There are times when the words won’t come out, when the fingers punching the keyboard can’t produce what the mind desires.
There are times when excessive commitments from work or social life take away any opportunity to write.
And then there are times when you hear about a nine-day traffic jam in China and the thrill of absurdity and inexplicability knocks down any considerable blogging obstacle.
So, did you hear about the traffic jam?
The one that’s lasted for, oh, about nine days. NINE FREAKING DAYS. People have been caught in traffic. Not moving. In their cars. FOR NINE DAYS.
That’s six days longer than the Isner, Mahut zombie match, longer than “Ben-Hur” and only a day shorter than the average checkout line at Wal-Mart.
And it’s actually still happening, all of it on a road connecting Beijing to inner Mongolia. The armada of cramped, immovable cars stretches for more than 60 miles.
I’ve never been to China, but I’ve read about the driving and the roads and the congestion from the author Peter Hessler. It’s grating. The best way to describe its insanity and mind-warping annoyance is this: Picture the worst traffic you’ve experienced and multiply it by 735, add thicker-than-L.A. smog, an alarming number of Volkswagens, bad tires, and a lack of passion for the well-being of an automobile, and then pretend that in addition to those variables you also have Dane Cook sitting next to you in the passenger seat.
Yeah, it’s that bad. This time it became worse because in addition to the usual problems, there was also construction. Yes, construction. A few oranges cones and cranes have led to a nine-day and counting headache.
Reports say people are playing cards to pass the time and sleeping in their cars. Food comes from vendors who are gouging the unfortunate drivers. But these stories aren’t nearly enough in-depth. This is the biggest event in weird news history. There should be on-the-clock CNN reporting*. So many questions are unanswered.
*Perhaps if there were a balloon boy hovering above, CNN would increase its coverage.
What have people been listening to on the radio?
What if someone left behind his or her cell phone at home that day?
What if you were driving back from a first date?
What do you tell your boss?*
Sorry Bob, not going to be able to make it in today, tomorrow, Wednesday, Thursday, Friday, next Monday, next Tuesday, next Wednesday or next Thursday.
What if you had to go to the bathroom?
What if your air conditioner was broken?
At what point did drivers decide to put the car in park and rest their legs. Or is there still a driver out there with his car on, keeping his foot on the brake pedal and thinking that at any second the flow of traffic could resume?
Even without stories, we know this would be an absolute nightmare. Besides Dane Cook, there are few nuisances in our society worse than traffic. A famous scene in “Office Space” displays our cultural opinion.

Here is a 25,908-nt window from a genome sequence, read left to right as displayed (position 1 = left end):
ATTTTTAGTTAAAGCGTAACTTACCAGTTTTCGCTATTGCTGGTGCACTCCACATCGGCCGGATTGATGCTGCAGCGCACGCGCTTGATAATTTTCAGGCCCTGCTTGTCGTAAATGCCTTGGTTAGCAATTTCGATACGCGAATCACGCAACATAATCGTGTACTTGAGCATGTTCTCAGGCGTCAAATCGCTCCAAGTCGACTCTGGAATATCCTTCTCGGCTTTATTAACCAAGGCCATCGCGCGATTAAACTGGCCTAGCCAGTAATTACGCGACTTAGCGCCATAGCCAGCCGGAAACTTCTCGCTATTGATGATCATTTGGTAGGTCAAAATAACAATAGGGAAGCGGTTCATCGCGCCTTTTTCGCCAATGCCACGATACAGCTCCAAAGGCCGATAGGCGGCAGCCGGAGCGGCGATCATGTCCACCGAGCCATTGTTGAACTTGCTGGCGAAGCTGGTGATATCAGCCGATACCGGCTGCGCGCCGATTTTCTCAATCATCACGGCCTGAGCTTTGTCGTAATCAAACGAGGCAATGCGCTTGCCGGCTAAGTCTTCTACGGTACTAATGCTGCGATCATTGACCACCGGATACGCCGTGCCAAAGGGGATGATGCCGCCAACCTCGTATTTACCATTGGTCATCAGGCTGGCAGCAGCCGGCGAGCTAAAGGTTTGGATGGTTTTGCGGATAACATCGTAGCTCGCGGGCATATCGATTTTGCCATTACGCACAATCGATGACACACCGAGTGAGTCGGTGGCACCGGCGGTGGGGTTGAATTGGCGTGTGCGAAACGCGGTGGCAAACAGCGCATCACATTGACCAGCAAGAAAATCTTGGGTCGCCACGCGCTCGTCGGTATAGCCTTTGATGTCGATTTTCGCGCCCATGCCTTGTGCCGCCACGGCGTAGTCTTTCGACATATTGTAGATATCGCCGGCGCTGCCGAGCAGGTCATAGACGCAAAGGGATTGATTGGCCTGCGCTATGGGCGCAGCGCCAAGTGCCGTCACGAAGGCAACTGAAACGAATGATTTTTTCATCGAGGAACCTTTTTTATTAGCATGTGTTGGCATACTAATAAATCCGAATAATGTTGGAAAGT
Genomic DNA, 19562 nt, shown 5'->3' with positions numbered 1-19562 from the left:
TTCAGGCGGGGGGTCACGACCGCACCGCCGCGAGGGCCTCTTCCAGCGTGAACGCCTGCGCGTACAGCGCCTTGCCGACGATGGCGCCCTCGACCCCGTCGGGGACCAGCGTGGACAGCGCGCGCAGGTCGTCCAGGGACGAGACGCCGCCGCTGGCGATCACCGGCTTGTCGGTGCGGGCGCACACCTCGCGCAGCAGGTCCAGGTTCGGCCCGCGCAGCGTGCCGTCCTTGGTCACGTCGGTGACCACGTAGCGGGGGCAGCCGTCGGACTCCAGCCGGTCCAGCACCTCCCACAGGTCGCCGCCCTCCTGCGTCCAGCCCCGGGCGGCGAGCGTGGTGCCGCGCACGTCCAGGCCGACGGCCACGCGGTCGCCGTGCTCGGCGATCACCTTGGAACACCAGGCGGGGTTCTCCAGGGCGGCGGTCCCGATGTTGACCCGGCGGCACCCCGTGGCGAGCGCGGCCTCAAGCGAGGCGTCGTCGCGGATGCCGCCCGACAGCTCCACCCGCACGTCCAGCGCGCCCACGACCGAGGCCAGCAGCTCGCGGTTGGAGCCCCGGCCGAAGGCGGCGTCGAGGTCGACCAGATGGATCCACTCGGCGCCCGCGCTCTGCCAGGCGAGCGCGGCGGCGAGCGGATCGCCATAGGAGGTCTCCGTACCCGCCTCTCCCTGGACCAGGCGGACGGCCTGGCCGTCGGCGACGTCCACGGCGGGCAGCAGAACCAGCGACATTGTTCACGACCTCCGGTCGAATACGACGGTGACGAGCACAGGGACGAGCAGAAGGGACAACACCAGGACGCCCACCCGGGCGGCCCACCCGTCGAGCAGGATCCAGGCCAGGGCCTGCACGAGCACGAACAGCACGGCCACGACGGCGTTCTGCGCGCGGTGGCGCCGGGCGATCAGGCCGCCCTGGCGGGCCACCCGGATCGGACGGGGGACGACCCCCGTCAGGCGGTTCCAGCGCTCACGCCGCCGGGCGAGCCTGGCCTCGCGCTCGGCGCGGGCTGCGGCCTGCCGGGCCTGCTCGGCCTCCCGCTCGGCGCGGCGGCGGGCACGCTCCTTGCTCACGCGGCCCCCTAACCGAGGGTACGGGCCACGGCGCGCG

Either the bald guy or Michael Bolton is on his way to work. I think it’s the bald guy. Anyways, his lane stops moving so he switches into another that is moving. That lane stops. His former lane starts moving. He switches back. That one stops. He screams, he pounds his steering wheel and that, my friends, is traffic.
But this, this Chinese ordeal, isn’t traffic. It’s beyond that. It really isn’t even a nightmare. Nightmares contain bits of reality. This can’t be real. Our imaginations can’t wander far enough to create such implausible, lasting chaos.
I remember getting stuck in traffic for two and a half hours last fall. There was no construction and no accident. It was just plain ol’ Texas confusion! And it sucked. My IPod shuffle saved the last piece of my sanity.
I can also think of the worst traffic I’ve seen. It was in Cairo. A main avenue was fraught with honking cars and a whole lot of random vehicles, like horse-drawn carriages and makeshift buses where people sat on top of the roof and hung out doors and stopped wherever the quote-un-quote bus driver felt like stopping. There was even a guy in a sweatsuit running in the middle of the road. I’d never seen anything like it.
And this is 735 times worse. Drivers in China are living something beyond the throes of nightmare, and the strangest part is they hardly seem to care.
I looked over and over for quotes about this event, about this insanity, and I kept coming across only one.
It comes from a guy with the last name Wang.* Wang is a trucker. He told a reporter that from CBC News that he had been stuck in the jam for the past three days and two nights.
*Really? In a story about Asians, the lone guy quoted has to have the last name Wang.
He told the reporter that drivers had been advised to take detours, to get the hell out of the mind-bending traffic snarl. But he was going to stand his ground. He wanted to stay as long as he could.
“I would rather stay here,” he said to CBC, “since I will travel more distance and increase my costs.”
And unfortunately there are no words to justify that man’s decision.